You find them contacting you all the time. Sometimes, they take up valuable time that could be spent with others in the team.
But you’ve said people can come and talk to you when they need to … so what can you do?
Learn More: Got a Needy Employee? Try These Strategies!
How to Make the Open Door Policy Work For You and Your People
I think the open door policy concept is a good one, as long as we don’t fall into the traps above. It might not be quite like the old days (where you actually had a real door), but the idea is still the same.
We want to keep open, free-flowing communication between us, and our people.
Here are some suggestions to help you do just that.
1. Combine the Open Door With the Regular 1 to 1 Meetings
One trap that some leaders fall into is assuming that the open door policy is enough to understand what’s going on in their team.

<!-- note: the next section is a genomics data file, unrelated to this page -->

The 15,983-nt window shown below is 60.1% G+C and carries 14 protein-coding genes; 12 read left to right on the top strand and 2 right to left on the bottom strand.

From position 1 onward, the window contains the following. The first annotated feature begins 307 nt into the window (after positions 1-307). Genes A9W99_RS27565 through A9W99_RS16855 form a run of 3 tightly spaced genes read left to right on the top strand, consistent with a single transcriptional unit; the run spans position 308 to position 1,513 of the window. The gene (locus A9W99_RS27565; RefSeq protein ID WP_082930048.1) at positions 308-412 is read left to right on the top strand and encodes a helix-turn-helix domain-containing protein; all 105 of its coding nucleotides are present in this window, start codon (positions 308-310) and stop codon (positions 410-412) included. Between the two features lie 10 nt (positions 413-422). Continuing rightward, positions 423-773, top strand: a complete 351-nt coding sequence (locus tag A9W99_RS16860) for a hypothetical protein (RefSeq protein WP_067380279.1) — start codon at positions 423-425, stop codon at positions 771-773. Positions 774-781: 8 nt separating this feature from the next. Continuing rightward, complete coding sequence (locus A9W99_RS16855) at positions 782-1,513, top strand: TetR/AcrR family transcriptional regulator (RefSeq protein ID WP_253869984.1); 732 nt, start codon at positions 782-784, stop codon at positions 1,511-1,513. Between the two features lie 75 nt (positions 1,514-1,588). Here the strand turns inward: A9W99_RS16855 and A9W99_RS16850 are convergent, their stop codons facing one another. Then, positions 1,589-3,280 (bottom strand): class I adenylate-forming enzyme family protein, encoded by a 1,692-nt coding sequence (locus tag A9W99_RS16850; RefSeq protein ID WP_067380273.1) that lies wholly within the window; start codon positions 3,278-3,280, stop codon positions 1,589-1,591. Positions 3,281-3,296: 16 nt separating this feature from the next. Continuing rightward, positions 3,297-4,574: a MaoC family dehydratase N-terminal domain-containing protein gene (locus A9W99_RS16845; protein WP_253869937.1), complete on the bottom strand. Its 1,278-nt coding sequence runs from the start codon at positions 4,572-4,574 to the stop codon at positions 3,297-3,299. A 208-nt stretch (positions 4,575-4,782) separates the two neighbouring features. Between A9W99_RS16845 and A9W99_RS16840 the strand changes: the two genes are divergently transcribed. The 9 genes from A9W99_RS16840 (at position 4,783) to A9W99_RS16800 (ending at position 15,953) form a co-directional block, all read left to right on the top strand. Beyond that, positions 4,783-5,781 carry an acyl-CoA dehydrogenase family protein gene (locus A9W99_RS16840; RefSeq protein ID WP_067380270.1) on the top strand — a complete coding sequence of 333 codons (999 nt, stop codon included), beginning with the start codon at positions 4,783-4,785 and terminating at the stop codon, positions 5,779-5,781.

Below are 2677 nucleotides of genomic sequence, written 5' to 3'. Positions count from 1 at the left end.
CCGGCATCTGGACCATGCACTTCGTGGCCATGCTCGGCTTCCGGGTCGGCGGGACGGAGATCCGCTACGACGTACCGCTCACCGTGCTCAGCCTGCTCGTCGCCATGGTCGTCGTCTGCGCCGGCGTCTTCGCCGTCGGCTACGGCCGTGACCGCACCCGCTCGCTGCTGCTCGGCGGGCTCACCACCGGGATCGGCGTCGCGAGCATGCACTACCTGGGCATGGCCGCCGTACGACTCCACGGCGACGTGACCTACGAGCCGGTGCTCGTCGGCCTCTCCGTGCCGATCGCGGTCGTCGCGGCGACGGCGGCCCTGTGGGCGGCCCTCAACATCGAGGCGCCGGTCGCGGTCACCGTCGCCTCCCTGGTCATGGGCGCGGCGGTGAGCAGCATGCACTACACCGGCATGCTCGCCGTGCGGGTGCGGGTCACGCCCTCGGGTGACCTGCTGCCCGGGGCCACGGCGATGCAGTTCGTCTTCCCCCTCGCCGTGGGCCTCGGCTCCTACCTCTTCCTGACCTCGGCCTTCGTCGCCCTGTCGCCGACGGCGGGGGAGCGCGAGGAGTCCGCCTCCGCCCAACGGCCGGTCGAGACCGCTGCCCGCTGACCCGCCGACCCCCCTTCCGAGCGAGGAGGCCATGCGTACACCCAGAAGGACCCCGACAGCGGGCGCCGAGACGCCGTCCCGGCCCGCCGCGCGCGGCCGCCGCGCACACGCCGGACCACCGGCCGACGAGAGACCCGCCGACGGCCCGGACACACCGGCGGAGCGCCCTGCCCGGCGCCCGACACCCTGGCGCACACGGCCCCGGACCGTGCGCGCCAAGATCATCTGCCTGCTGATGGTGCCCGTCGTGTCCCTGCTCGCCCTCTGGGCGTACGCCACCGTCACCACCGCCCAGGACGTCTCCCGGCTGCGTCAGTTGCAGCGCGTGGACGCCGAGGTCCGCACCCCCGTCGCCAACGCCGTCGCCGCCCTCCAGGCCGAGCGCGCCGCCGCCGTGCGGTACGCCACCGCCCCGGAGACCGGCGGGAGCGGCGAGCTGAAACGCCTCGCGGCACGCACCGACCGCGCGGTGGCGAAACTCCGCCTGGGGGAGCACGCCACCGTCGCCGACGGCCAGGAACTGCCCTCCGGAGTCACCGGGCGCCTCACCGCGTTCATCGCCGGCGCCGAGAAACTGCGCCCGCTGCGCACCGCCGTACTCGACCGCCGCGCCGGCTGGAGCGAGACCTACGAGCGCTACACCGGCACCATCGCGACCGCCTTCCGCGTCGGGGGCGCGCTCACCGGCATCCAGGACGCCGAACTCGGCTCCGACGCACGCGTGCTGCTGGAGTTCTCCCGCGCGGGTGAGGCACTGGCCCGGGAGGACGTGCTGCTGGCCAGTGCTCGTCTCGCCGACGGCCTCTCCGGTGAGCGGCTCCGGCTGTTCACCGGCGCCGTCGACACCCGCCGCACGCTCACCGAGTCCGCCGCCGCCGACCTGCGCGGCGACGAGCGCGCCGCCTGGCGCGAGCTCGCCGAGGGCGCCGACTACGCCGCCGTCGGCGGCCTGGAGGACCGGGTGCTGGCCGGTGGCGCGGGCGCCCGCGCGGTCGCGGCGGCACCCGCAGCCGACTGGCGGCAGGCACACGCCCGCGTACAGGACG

They expect people to come to them with issues or ideas, and if they don’t, they think that “no news is good news”. However, this can be problematic if people aren’t comfortable with your open door policy.
That’s why it’s always important to keep up the regular 1 to 1 meetings with your team. It can be tempting to try to save time without them, but this can be a big mistake.
1 to 1 meetings provide a great opportunity to speak to your people about the future and help them raise issues in a safe space, without feeling like they are inconveniencing you.
You can learn more about how to make your 1 to 1 meetings better at the link below.